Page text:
Well this was a new experience, but it made a lot of things gain sense. The famous Tsukiji Market, Tsukiji Shijō [築地市場] is closing down this Autumn and relocating. One of the reasons cited is health issues, cut I can understand why they think that tourists are an extra issue. Even when trying to stay out of the way you are in someone’s way.
Something that keeps fascinating me about Japan is the amount of people working on tourist services that have problems with foreigners and wrinkle their noses when they see you approach. This does not go of course to the fishmongers who were doing their jobs but the lady in the info service when we asked for a map in English. After a while we found s coin locker for T**y’s backpack and I shamelessly threw my books in （≧∇≦）
The Tsukiji Outer Market, Tsukiji Jōgai Shijō [築地場外市場] is packed with little shops mostly oriented to people getting their daily fish, and a lot of kitchen appliances, especially knives. It was bustling with tourists in the way of everybody, and little Japanese ladies examining every post for what they wanted to cook that day. After a while we found our way to the wholesale market.
There was a shrine in the way. Of course it required a visit. The Namiyoke Inari Jinja [波除稲荷神社] is located in the corner between the two markets.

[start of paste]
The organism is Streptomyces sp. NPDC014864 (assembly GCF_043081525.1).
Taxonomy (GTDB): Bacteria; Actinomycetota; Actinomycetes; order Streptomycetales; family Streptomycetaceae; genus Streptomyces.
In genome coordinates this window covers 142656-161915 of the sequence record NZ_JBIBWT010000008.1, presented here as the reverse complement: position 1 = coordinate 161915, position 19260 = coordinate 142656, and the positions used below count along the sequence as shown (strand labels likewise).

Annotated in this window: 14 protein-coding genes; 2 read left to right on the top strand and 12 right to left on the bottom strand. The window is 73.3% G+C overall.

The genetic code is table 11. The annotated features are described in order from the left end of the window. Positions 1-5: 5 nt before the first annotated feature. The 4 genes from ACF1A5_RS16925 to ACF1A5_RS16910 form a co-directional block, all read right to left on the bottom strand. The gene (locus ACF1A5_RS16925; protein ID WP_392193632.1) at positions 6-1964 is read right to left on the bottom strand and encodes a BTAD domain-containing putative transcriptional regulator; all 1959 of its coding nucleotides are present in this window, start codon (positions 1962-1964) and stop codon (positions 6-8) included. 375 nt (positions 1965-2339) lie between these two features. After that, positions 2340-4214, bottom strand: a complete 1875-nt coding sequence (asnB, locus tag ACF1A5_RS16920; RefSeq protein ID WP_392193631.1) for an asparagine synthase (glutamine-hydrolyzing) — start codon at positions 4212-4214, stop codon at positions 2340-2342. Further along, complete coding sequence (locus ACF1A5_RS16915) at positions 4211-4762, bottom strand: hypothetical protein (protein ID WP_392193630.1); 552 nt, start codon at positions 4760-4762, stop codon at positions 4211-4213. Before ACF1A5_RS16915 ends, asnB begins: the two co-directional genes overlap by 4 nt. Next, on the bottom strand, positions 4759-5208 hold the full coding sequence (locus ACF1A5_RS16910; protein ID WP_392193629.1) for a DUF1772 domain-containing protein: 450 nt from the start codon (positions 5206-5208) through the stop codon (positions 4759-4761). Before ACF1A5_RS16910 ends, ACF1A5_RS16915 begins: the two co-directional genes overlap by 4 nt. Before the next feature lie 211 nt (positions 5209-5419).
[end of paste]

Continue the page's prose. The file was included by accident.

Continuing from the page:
The Tsukiji Wholesale Market, Tsukiji Oroshiuri Shijō [築地卸売市場], was full of… everything ≧(ﾟ ﾟ)≦. Fishmongers seemed to have learnt to work their ways around the tourists because they did not even lose their half smirk when they avoided running you to your death with their lil machines. I guess that getting someone killed would screw the day’s sales, as it would be unsanitary. The most impressive thing were the tuna <・ )))><< cutting dealers, with their long knives. Tuna has to be cut in one go, else it ruins the piece. And in case you haven’t seen an actual tuna, we’re easily talking about a two-metre long fish, and fishmongers dealing with one-metre long loin piece. Very cool.
After snooping around for a while we headed off for kaizen sushi with super fresh fish. I felt a little guilty about drinking cola with it, but damn it was hot. Very hot.
From Tsukiji we dropped by Akihabara [秋葉原] and well, there is a Book Off there… Finally we headed off to Iidabashi [飯田橋], where aside from my school, stands Yasukuni Jinja [靖國神社], quite a controversial shrine which enshrines the souls of the fallen in the WWII, which unfortunately involves some of the people considered war criminals.
But as it was Tanabata, they were preparing for a matsuri, and I incorporated that into my plans. I got the shrine seal and a sunburn for my troubles, then I headed towards the school for air-con, I mean some hard work （≧∇≦） there was a test the next day after all and I needed to prepare for that.
One of the good things about my area was that I was on the Yamanote line on one hand, and I had a direct line to my school, so commute was good. After school I went back to the apartment to study because I had a test the next day – don’t ask how it went （≧∇≦;).